Snead Ends 11-Year Run As Leader of Waterbury Public Schools, Set To Retire On Halloween

Dr. David Snead is ending his 11-year stint as Superintendent of Waterbury Schools when he retires on October 31st, 2011. The following information about Dr. Snead is from his website at www.waterbury.k12.ct.us   Photograph by John Murray

   David Snead is currently the Superintendent of the Waterbury (CT) Public Schools; a position he has held since August, 2000.  The district, a department of the City of Waterbury, serves over 18,000 students (28% African American, 42% Hispanic, 28% white) with an annual budget of approximately $140 million.  A native of Detroit, Dr. David L. Snead is a product of the Detroit Public School system.  After serving as a volunteer in the U.S. Army for three years, he attended Tuskegee University in Alabama and graduated with a BS in Education with Honors. In addition, he attained the distinction "Institute Scholar" and was named an All-American in football.

What If A Game Of Chess Decided The Waterbury Mayoral Election? The Winner Takes All....

The three mayoral candidates in Waterbury were invited to City Hall to help The Brass"Bury" Chess Club reawaken after a decade long slumber. When Democrat Neil O'Leary couldn't make it, the other two candidates sat down for a head-to-head game of chess. Republican five-term incumbent Mike Jarjura, left, had never played the game before, and Independent Party candidate Larry De Pillo, right, said his game was beyond rusty. With the help of club members the two candidates engaged in a spirited game that lasted 25 minutes. Photographs by John Murray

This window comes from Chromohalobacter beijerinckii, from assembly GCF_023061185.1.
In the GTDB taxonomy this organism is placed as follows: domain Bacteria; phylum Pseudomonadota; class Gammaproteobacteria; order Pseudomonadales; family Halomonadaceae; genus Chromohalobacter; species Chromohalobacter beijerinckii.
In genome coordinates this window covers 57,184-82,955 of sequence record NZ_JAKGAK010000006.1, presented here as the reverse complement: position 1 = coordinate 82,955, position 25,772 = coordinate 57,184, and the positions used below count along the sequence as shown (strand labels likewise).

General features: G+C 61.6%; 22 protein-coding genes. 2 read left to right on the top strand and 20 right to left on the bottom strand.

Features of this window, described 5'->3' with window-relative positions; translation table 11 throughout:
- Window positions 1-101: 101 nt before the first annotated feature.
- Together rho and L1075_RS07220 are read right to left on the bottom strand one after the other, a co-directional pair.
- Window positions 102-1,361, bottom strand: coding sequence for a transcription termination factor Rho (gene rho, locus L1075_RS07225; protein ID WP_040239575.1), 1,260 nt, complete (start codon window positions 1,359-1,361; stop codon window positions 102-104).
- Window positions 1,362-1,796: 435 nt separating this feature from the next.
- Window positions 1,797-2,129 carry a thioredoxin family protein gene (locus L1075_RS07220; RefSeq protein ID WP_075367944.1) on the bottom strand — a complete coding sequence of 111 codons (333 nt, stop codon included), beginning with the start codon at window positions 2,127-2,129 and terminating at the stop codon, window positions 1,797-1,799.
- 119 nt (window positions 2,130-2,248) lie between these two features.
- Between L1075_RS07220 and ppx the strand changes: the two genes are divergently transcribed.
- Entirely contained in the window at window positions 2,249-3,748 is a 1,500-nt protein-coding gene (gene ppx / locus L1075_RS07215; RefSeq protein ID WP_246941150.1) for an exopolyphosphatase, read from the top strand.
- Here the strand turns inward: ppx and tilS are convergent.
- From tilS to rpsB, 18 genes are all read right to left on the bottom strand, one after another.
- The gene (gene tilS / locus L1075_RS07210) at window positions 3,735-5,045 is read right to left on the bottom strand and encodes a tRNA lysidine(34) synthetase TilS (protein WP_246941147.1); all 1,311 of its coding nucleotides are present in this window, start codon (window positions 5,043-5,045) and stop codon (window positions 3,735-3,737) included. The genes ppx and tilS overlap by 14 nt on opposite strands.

NBA Star Ryan Gomes and Waterbury Mayor Mike Jarjura Celebrate HeartSafe Designation

   Waterbury native Ryan Gomes, middle, played high school basketball in the city and now stars in the NBA, joined Mayor Michael Jarjura, left, and representatives from the city’s health and emergency services organizations in celebrating Waterbury’s recent designation as a HeartSafe Community by the state Department of Public Health. The event took place Thursday, October 27, at Waterbury City Hall. Along with Gomes and the mayor, representatives from the state Department of Public Health, Waterbury Hospital, the Heart Center of Greater Waterbury, Saint Mary’s Hospital, AMR Ambulance, Campion Ambulance and the Waterbury Fire and Police Departments were on hand to mark the occasion. The HeartSafe designation is awarded to communities across the state that have demonstrated that they are properly equipped and trained to both prevent and respond to cardiac emergencies. 

Ceremony At NVCC Launched Historic Evening Bus Service In Waterbury

State Senator Joan Hartley greets Naugatuck Valley Community College President Daisy Cocco De Filippis moments before an historic ride through the city marking the start of evening bus service in Waterbury. Politicians and community activists have been lobbying for evening bus service in Waterbury for nearly 20 years. The event took place October 24th. Photographs By John Murray

    The expanded hours were made possible through a collaborative formula including state funds and a voluntary fare increase for NVCC riders. President De Filippis and James Troup, dean of administration, met with North East Transportation representatives back in fall of 2008 to establish the College’s concerns. In spring 2010 the transportation issue became a part of NVCC’s Strategic Plan, which prompted the development of a leadership committee in September. To help defray the financial burden, NVCC students voted last spring to install a $10 per semester transportation fee that would account for approximately 17% of the $900,000 annual cost. The remainder will be paid by the state through a federal grant.

Waterbury Police Have New Tools To Battle Blight And Reckless Driving

Waterbury's police chief, Mike Gugliotti